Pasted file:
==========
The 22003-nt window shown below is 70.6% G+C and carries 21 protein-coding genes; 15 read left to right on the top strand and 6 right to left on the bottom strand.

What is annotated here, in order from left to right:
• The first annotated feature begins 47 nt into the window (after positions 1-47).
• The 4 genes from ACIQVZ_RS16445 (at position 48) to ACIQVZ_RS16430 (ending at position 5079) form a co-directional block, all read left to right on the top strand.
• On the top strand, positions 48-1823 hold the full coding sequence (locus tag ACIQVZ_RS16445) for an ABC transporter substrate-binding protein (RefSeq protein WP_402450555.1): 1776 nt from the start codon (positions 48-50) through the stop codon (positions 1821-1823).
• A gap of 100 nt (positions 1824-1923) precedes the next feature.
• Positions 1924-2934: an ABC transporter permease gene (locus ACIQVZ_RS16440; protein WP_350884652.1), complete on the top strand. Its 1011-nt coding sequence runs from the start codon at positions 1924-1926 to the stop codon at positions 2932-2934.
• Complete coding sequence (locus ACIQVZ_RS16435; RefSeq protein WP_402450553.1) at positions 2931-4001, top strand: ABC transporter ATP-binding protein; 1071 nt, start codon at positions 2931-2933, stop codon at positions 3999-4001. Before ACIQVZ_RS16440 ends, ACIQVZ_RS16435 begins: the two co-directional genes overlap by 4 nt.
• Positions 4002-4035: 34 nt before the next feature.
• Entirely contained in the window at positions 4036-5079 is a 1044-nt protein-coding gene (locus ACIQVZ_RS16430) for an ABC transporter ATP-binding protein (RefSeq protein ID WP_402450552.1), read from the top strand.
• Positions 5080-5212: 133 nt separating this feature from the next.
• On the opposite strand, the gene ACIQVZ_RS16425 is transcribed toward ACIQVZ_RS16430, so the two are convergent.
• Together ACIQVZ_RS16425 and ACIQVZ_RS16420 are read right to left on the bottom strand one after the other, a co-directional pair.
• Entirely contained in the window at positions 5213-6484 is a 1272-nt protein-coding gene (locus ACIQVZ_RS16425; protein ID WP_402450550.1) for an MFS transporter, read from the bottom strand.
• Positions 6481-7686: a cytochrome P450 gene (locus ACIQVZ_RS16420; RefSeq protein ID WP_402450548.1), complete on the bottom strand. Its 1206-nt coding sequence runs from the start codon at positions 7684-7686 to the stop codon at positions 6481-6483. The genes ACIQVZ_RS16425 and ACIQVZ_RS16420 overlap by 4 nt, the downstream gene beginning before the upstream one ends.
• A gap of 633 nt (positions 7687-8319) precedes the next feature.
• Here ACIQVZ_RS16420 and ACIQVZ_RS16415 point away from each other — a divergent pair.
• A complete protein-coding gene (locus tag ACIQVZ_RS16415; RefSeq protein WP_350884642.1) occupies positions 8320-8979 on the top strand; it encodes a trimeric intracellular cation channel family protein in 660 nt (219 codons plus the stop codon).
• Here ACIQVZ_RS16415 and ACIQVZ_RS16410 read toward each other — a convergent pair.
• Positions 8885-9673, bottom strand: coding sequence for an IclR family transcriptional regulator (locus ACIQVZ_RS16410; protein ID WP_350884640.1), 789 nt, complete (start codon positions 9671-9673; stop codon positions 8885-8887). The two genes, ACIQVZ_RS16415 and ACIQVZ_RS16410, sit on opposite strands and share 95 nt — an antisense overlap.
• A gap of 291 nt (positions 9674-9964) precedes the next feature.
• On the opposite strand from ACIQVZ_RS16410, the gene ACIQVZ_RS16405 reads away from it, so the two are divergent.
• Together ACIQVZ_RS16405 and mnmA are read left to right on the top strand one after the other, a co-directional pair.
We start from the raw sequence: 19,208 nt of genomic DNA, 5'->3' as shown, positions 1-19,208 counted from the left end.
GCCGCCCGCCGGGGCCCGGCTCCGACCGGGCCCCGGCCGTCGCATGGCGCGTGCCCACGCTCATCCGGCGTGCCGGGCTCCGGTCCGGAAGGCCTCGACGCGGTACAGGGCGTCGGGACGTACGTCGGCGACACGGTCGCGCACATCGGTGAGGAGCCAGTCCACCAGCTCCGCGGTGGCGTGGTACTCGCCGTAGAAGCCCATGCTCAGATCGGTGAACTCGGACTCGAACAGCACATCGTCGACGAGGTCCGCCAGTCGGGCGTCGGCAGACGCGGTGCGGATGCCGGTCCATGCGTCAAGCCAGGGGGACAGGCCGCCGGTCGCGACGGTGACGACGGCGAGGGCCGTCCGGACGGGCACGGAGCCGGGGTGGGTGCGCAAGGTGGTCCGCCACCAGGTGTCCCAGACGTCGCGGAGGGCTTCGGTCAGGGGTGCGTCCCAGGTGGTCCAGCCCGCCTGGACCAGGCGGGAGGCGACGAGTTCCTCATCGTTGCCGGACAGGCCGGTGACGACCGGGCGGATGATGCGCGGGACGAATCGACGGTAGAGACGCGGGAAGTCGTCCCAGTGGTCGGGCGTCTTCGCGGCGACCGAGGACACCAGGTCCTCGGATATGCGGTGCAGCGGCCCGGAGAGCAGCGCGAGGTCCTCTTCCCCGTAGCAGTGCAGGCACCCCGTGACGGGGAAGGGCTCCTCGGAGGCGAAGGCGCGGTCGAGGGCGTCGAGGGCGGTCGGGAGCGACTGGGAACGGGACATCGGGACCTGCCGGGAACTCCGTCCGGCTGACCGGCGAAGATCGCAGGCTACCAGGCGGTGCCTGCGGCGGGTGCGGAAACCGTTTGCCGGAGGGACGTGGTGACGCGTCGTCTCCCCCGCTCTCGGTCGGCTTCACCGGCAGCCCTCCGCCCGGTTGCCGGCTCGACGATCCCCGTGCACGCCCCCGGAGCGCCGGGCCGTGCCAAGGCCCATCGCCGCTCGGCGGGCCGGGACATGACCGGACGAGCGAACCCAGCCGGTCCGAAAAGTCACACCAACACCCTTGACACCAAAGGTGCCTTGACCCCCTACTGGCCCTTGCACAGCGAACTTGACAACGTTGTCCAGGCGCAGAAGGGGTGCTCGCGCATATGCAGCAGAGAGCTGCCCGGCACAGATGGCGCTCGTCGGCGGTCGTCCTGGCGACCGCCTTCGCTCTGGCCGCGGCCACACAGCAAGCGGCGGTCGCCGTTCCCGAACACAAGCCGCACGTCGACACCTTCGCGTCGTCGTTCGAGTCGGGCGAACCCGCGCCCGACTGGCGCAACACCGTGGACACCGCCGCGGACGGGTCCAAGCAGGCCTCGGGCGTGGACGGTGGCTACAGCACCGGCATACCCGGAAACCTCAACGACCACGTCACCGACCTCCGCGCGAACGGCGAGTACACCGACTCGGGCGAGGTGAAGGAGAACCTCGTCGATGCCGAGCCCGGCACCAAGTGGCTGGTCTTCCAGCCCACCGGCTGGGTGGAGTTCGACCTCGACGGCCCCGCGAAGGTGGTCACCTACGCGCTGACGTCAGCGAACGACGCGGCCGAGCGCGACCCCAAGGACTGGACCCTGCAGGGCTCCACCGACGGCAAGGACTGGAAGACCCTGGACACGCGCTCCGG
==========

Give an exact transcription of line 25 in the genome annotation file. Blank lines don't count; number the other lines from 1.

GCCGCCCGCCGGGGCCCGGCTCCGACCGGGCCCCGGCCGTCGCATGGCGCGTGCCCACGCTCATCCGGCGTGCCGGGCTCCGGTCCGGAAGGCCTCGACGCGGTACAGGGCGTCGGGACGTACGTCGGCGACACGGTCGCGCACATCGGTGAGGAGCCAGTCCACCAGCTCCGCGGTGGCGTGGTACTCGCCGTAGAAGCCCATGCTCAGATCGGTGAACTCGGACTCGAACAGCACATCGTCGACGAGGTCCGCCAGTCGGGCGTCGGCAGACGCGGTGCGGATGCCGGTCCATGCGTCAAGCCAGGGGGACAGGCCGCCGGTCGCGACGGTGACGACGGCGAGGGCCGTCCGGACGGGCACGGAGCCGGGGTGGGTGCGCAAGGTGGTCCGCCACCAGGTGTCCCAGACGTCGCGGAGGGCTTCGGTCAGGGGTGCGTCCCAGGTGGTCCAGCCCGCCTGGACCAGGCGGGAGGCGACGAGTTCCTCATCGTTGCCGGACAGGCCGGTGACGACCGGGCGGATGATGCGCGGGACGAATCGACGGTAGAGACGCGGGAAGTCGTCCCAGTGGTCGGGCGTCTTCGCGGCGACCGAGGACACCAGGTCCTCGGATATGCGGTGCAGCGGCCCGGAGAGCAGCGCGAGGTCCTCTTCCCCGTAGCAGTGCAGGCACCCCGTGACGGGGAAGGGCTCCTCGGAGGCGAAGGCGCGGTCGAGGGCGTCGAGGGCGGTCGGGAGCGACTGGGAACGGGACATCGGGACCTGCCGGGAACTCCGTCCGGCTGACCGGCGAAGATCGCAGGCTACCAGGCGGTGCCTGCGGCGGGTGCGGAAACCGTTTGCCGGAGGGACGTGGTGACGCGTCGTCTCCCCCGCTCTCGGTCGGCTTCACCGGCAGCCCTCCGCCCGGTTGCCGGCTCGACGATCCCCGTGCACGCCCCCGGAGCGCCGGGCCGTGCCAAGGCCCATCGCCGCTCGGCGGGCCGGGACATGACCGGACGAGCGAACCCAGCCGGTCCGAAAAGTCACACCAACACCCTTGACACCAAAGGTGCCTTGACCCCCTACTGGCCCTTGCACAGCGAACTTGACAACGTTGTCCAGGCGCAGAAGGGGTGCTCGCGCATATGCAGCAGAGAGCTGCCCGGCACAGATGGCGCTCGTCGGCGGTCGTCCTGGCGACCGCCTTCGCTCTGGCCGCGGCCACACAGCAAGCGGCGGTCGCCGTTCCCGAACACAAGCCGCACGTCGACACCTTCGCGTCGTCGTTCGAGTCGGGCGAACCCGCGCCCGACTGGCGCAACACCGTGGACACCGCCGCGGACGGGTCCAAGCAGGCCTCGGGCGTGGACGGTGGCTACAGCACCGGCATACCCGGAAACCTCAACGACCACGTCACCGACCTCCGCGCGAACGGCGAGTACACCGACTCGGGCGAGGTGAAGGAGAACCTCGTCGATGCCGAGCCCGGCACCAAGTGGCTGGTCTTCCAGCCCACCGGCTGGGTGGAGTTCGACCTCGACGGCCCCGCGAAGGTGGTCACCTACGCGCTGACGTCAGCGAACGACGCGGCCGAGCGCGACCCCAAGGACTGGACCCTGCAGGGCTCCACCGACGGCAAGGACTGGAAGACCCTGGACACGCGCTCCGG